Where couples divorce – or don’t – and why

Divorce-free: the Swiss mountain village of Niederwald Keystone

Switzerland’s divorce rate is pretty average, but there seems to be a (sub)urban-rural divide hinting that life in the country is more conducive to wedded bliss. Or is it?

This content was published on March 14, 2016 minutes

If you map out rates across the nation, you’ll notice that divorce is most common near urban centres. Yet it seems that many Swiss bedroom communities – often in green and picturesque places – see higher rates, too.

In the Zurich metropolitan areaExternal link over the past four decades, divorce rates of ≥40 for every 100 marriages are common – higher than in the city of Zurich itself (35 per 100). In an effort to figure out why, I visited the small town of Adlikon bei Andelfingen, which is a 30-minute drive from Switzerland’s banking capital. With a restaurant, a hair salon and a primary school, it’s neither a self-sufficient village nor a truly rural one.

At lunchtime, most of the restaurant’s tables are full – the clientele ranging from off-duty cops to senior citizens meeting for a card game. A couple of women on their lunch break are surprised to hear about the high divorce rate.

“That’s interesting! I guess that’s why I’m not getting married,” jokes the middle-aged one as the younger one giggles.

Or perhaps the tranquil environment is too dull for some, muses a civil servant, “People dream of a house in the country, and then maybe it’s too much ‘country’ – at least for one partner. And then you have a problem.”

Role of religion

Upon seeing the divorce map, a grandmotherly woman says that religion is the reason why there are so few break-ups in some parts of Switzerland.

“Those are the Catholic areas. We’re much freer here,” she says, “here” being the generally Protestant municipalities in canton Zurich. Adlikon itself hasn’t got a church at all, though neighbouring Andelfingen has both Catholic and Protestant ones.

In mountainous – and predominantly Catholic – canton Valais, there are two villages where it seems no couple has ever gotten divorced. Locals here can think of a few reasons why not.

Asked whether religion is really such a key factor, University of Zurich sociologist François Höpflinger is sceptical – but says it could have some influence in terms of divorce rates.

“Rural areas are more likely to be Catholic, and urban Protestant, though I think the differences are blurring,” Höpflinger told In any case, social mores have changed. Back at the restaurant in Adlikon, the grandmother observes: “It’s OK for children to be born out of wedlock today. But 40-50 years ago, they were taken away.” Another patron, a silver-haired man, adds that it’s also more acceptable for people to not marry at all these days. But both say they know a number of couples who’ve been married for 20-40 years.

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As Höpflinger points out, it’s tricky to interpret marriage and divorce statistics.

“In cities, couples often don't even get married. So any ‘divorces’ are then unofficial, as it were, since nobody records those break-ups. That’s part of the reason why the Swiss divorce rate has gone down – because fewer people are getting married,” Höpflinger says.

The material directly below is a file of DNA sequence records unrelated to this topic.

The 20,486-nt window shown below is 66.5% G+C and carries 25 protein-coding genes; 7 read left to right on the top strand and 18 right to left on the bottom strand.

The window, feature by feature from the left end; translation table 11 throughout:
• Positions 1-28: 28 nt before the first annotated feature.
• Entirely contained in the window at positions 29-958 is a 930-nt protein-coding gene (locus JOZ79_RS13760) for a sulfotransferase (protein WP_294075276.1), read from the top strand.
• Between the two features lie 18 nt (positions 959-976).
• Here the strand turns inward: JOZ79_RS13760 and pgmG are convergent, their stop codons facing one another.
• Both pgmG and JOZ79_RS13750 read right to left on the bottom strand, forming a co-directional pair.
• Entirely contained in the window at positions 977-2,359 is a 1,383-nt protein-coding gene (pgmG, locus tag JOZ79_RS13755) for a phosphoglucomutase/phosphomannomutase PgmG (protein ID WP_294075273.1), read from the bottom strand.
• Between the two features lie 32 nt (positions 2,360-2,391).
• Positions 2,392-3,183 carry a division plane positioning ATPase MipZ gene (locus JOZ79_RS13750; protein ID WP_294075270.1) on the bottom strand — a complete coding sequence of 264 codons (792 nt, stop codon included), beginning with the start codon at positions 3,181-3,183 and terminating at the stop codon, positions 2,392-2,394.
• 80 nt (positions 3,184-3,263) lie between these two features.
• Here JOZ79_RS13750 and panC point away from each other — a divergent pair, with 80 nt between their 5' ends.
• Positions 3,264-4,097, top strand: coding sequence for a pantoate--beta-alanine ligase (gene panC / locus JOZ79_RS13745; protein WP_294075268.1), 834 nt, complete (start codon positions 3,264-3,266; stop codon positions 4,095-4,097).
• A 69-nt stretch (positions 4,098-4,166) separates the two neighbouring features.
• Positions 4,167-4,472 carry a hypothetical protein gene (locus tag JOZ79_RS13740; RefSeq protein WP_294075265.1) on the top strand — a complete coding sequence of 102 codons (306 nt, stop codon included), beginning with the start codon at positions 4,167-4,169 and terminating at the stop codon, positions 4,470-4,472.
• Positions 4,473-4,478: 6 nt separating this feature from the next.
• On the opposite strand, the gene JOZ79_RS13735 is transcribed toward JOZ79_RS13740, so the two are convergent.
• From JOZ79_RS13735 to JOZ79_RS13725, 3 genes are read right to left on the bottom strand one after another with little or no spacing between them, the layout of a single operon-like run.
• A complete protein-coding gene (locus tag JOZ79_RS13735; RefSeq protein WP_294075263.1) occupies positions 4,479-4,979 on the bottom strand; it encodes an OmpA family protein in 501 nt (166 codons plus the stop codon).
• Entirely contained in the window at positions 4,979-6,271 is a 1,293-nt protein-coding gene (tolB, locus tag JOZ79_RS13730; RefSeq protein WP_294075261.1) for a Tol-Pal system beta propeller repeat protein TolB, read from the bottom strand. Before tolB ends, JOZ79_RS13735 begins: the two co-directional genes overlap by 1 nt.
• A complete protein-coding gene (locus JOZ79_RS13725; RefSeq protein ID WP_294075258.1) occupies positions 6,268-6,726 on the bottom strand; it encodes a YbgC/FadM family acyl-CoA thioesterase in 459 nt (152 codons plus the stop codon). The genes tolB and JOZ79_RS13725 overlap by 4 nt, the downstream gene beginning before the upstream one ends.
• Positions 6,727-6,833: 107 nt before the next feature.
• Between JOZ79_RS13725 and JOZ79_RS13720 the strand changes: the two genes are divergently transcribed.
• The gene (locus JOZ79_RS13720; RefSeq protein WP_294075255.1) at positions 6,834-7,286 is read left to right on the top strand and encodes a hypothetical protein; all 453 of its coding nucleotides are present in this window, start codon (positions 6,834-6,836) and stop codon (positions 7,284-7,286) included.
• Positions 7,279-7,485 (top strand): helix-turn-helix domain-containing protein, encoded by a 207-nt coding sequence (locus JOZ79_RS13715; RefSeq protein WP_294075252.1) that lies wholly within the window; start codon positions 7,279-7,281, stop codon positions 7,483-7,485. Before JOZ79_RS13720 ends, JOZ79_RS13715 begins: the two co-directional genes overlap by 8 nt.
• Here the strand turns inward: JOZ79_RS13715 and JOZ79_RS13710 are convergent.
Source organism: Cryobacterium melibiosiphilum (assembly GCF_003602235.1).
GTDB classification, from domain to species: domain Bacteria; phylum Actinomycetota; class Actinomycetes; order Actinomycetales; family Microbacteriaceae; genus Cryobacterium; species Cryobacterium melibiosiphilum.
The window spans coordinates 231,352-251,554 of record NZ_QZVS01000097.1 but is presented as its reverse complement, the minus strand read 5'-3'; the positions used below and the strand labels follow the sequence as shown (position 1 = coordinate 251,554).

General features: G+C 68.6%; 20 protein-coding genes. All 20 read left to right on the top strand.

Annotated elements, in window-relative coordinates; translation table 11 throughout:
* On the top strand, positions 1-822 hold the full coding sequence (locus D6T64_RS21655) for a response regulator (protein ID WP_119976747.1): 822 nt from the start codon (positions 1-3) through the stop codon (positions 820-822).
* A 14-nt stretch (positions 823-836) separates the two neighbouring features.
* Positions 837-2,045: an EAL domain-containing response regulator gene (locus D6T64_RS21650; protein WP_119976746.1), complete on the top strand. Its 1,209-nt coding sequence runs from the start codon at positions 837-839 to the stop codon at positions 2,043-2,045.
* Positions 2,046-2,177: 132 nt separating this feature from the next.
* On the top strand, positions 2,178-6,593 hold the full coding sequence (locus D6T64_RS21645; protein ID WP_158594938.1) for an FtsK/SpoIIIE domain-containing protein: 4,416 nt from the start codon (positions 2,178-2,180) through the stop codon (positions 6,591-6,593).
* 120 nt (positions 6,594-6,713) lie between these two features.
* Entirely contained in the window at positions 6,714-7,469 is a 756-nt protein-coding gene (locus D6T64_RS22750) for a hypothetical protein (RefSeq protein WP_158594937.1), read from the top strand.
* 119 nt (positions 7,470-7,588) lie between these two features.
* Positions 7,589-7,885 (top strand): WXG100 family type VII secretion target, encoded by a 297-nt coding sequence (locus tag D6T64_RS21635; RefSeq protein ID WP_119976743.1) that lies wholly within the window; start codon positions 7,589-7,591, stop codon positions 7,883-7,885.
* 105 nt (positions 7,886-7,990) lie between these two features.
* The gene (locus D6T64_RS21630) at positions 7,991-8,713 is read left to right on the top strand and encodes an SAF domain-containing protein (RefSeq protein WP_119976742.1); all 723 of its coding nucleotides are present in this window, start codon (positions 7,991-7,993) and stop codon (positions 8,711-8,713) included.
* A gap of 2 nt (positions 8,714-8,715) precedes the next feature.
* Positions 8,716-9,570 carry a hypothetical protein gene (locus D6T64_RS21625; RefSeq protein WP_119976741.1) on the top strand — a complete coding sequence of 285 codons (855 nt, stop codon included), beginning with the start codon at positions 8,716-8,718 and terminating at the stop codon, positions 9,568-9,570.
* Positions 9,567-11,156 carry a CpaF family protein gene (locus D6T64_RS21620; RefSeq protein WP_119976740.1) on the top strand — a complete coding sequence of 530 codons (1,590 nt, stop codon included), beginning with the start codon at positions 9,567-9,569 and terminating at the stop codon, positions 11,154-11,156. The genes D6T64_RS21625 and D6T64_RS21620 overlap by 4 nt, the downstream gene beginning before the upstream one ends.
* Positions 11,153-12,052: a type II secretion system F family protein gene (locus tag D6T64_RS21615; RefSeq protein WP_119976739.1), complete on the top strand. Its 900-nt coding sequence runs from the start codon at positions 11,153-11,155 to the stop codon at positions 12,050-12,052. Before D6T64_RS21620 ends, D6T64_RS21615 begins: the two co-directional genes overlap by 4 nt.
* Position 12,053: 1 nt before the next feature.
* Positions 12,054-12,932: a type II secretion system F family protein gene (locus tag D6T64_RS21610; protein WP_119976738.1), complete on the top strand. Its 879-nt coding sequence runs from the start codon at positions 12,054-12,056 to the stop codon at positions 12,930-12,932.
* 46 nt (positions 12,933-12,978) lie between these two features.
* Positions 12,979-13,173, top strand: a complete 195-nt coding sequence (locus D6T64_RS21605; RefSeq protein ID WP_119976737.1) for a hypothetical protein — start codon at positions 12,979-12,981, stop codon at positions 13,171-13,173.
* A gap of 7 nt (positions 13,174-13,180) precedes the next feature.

In 2014, about 42,000 couples tied the knot in Switzerland. In comparison, the late 1960s saw about 46,000 weddings per year, and the year 1991 saw an all-time high of 47,567. The Federal Statistical Office has marriage records dating back to 1801.

Among those who do marry, staying married doesn’t necessarily mean that they’re happy, points out Höpflinger. “It seems that in most countries, the divorce rates have been going down because people have more ways of mitigating conflict than before. For example, by ‘living apart together’ or via open relationships.”

Leaving Adlikon I meet a man walking his dog, and strike up a conversation. Hearing that divorce is so common in the area intrigues him – and seems to cheer him up.

“I’m going through it myself,” he says. As it turns out, he and his wife separated in January.

Switzerland compared to the US

Religion plays a bigger role in the United States than it does in Switzerland. In the US, divorce is often more common in rural areas – and less so in the Northeast, where levels of education and the ages of the brides and grooms tend to be higher.

“In the United States, belonging to a religion is a big deal – more so than in Switzerland or Europe. There are religions that ban divorce, and sex before marriage, and they exact a certain amount of social control,” according to University of Zurich sociologist François Höpflinger.

University of Texas sociologist Jennifer Glass says it is religion and culture – more so than location – that influence divorce rates in the US.

“In the South, conservative religious beliefs (Christian religious fundamentalism) lead communities to deny comprehensive sexuality education and encourage youth to abstain from sex until marriage,” Glass told

She notes that shotgun weddings are still common in the South, as many believe that both contraception and abortion are sinful.

“Youth who do engage in sex tend to get pregnant quickly and marry to resolve the pregnancy. So it’s the combination of conservative beliefs about sex and less emphasis on educational attainment that result in lots of early marriages between two young people with inadequate education and training to support themselves, coupled with early and frequent childbearing. It’s a recipe for higher divorce rates,” Glass says. 

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